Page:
Daniels: It’s hard to say the Reds are going to “miss” Volquez since I don’t think anyone put them in playoff contention this season. I think upper management might miss him because that’s 20 home games that would likely have a little bump in attendance. Besides the point, I think the Pedro comparisons didn’t really pan out over the season. So far, Volquez has proven out to be a reasonably good starter in his first season, but let’s not start comparing to the best pitcher of our era quite yet, when his biggest claim to fame, so far, has been one season with a 1.3 whip and a 3.21 ERA.

Matt: I think Walt Jocketty and Dusty Baker are realistic about Volquez’s prospects for the next couple of years. He’s unlikely to make a start before August or September and might not be full strength until the middle of 2011. Sure, the Reds will miss him, but he hasn’t exactly been around enough during the last couple years to make you feel like there’s a gaping hole in the rotation. It’s not like Toronto losing Roy Halladay. The real question for me is whether Volquez’s absence will motivate the Reds to put Aroldis Chapman in their Opening Day rotation.

Trent: As far as Volquez…would he be nice to have? Absolutely. If they are anywhere near the wild card or the division, then he would be sorely missed. Going into last season, the Reds had a pretty imposing 1-4 part of the starting rotation between Volquez, Cueto, Arroyo, and Mr. “I can’t get no run support” Harang. Once they lost Volquez, they seemed to lose a lot of direction in the pitching ranks. Bailey seemed to figure things out last season, and if they had him as the fifth with Volquez at the top, they would have a very imposing 1-5 line-up. As is, they might have the 1-4 line up to still scare some teams but not to the same extent they did.

As far as Chapman, they’d probably want to hold off on him for a little while unless the 5 spot is a complete up-for-grabs scenario, at which point, I guess they might give him a few starts, but that seems a little bit much for me for them to do unless he really flat out wins the fifth spot.

Eugene: As a fan of a team that plays the Reds a lot, I don’t see their rotation as much of a threat. Arroyo was a product of Boston hype; he’s decent but nothing more than a back of the rotation guy. Cueto and Bailey have potential, but until they put it together, that’s all they have. Harang, at his best, would be a 3rd starter. Having Volquez was the one threat they had after his 2008 season. Their rotation is probably 3rd or 4th best in the division with Volquez.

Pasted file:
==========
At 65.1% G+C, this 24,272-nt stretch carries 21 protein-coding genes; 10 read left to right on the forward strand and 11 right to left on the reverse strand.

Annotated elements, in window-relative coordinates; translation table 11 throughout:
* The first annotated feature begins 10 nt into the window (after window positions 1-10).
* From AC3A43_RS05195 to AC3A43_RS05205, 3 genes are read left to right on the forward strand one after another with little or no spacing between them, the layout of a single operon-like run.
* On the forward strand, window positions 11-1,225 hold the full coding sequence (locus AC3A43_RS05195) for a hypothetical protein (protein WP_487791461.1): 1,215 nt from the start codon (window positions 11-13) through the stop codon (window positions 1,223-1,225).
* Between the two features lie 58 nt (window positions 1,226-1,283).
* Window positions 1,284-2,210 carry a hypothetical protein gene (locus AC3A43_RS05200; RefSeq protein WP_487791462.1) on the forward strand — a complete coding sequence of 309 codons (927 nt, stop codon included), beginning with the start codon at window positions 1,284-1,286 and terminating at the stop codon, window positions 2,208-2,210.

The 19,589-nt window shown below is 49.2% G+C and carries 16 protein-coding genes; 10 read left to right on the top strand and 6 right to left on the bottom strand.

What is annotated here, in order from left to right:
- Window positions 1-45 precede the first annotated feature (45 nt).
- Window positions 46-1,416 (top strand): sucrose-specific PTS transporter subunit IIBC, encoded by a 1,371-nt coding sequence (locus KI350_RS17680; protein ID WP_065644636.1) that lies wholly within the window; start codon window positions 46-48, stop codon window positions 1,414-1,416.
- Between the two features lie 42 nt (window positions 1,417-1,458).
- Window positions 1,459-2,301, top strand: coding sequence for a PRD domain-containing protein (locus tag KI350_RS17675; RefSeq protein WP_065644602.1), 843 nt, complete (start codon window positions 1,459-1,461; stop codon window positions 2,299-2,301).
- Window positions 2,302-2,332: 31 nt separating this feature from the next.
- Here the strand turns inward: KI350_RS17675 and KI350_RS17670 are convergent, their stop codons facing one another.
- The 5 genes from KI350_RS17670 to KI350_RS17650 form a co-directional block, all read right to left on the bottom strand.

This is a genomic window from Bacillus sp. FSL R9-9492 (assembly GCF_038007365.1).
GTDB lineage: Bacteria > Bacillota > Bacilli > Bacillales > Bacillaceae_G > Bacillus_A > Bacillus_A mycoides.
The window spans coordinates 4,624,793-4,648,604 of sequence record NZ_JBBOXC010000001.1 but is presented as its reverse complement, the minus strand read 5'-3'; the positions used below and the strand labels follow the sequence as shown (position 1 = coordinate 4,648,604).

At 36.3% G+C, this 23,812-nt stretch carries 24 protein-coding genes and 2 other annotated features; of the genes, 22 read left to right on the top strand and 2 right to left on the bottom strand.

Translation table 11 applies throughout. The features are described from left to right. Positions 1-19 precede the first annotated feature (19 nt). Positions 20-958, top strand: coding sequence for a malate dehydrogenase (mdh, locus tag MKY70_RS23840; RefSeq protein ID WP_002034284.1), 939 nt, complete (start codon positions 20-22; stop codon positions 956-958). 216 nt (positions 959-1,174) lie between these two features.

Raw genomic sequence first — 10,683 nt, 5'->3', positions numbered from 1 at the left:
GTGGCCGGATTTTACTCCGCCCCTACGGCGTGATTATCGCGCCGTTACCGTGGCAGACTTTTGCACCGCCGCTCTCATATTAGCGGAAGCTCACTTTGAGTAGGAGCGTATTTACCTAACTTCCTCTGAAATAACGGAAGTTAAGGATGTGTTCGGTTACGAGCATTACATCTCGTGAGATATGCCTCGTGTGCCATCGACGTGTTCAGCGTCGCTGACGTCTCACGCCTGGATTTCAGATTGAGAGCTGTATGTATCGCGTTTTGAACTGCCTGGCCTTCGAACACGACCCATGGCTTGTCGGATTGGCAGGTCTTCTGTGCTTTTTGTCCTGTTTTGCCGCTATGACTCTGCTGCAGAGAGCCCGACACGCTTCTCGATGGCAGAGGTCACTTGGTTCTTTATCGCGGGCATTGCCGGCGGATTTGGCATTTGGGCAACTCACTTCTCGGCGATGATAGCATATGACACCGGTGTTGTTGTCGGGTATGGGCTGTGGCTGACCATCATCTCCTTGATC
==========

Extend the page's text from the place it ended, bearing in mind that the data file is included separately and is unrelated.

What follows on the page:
A lot of scouts see Chapman as nothing but a reliever in the majors, so I really wouldn’t consider him an option.

Daniels: Arroyo’s probably a little bit better than a back of the rotation guy. He’s an average pitcher who eats innings and keeps his team in most games. Granted, he will occasionally have them out of the game in the first inning, but his rate stats are mostly static from year to year. His worst season seem like they’re more from wildly inconsistent defense then anything he does. Going 53-50 on a terrible team is a pretty stellar feat. He’s not an ace, but he’s a great 3-starter on a contender.

Eugene: I see both Arroyo and Harang like a Doug Davis guy; 200 inning with a mid-4 ERA. Not guys for the top of the rotation; even if they are #3 starters, the Reds are relying on them as #1-2 guys with Volquez out.

Matt: Bronson Arroyo is overrated!?! Poor dude. He was one of the best pitchers in the NL during the second half of last season (2.24 ERA, 1.04 WHIP in 15 starts) and nobody seemed to notice. I don’t expect him to maintain that pace, but he’s a solid #3. Starters who make 30-35 starts every single year with, at the very least, league-average numbers don’t exactly grow on trees. If you can find 100 of them, Jay, I’d love you to run my fantasy team.

As for Chapman, a lot of scouts saw Tim Lincecum as nothing more than a reliever. They saw Carlos Marmol as a front-end starter. Need I go on? I’m not saying those anonymous scouts are wrong about Chapman. I haven’t even seen him pitch yet. But I think you know full well, they aren’t always right. I’d like to see the Reds giving him a look out of the gate (assuming he does alright during Spring Training) rather than handing the fifth spot to a retread like Justin Lehr or Micah Owings. Who knows? Maybe they’ll get a little return on their investment.

Question 3 – Which off season move will have the biggest impact for the Reds?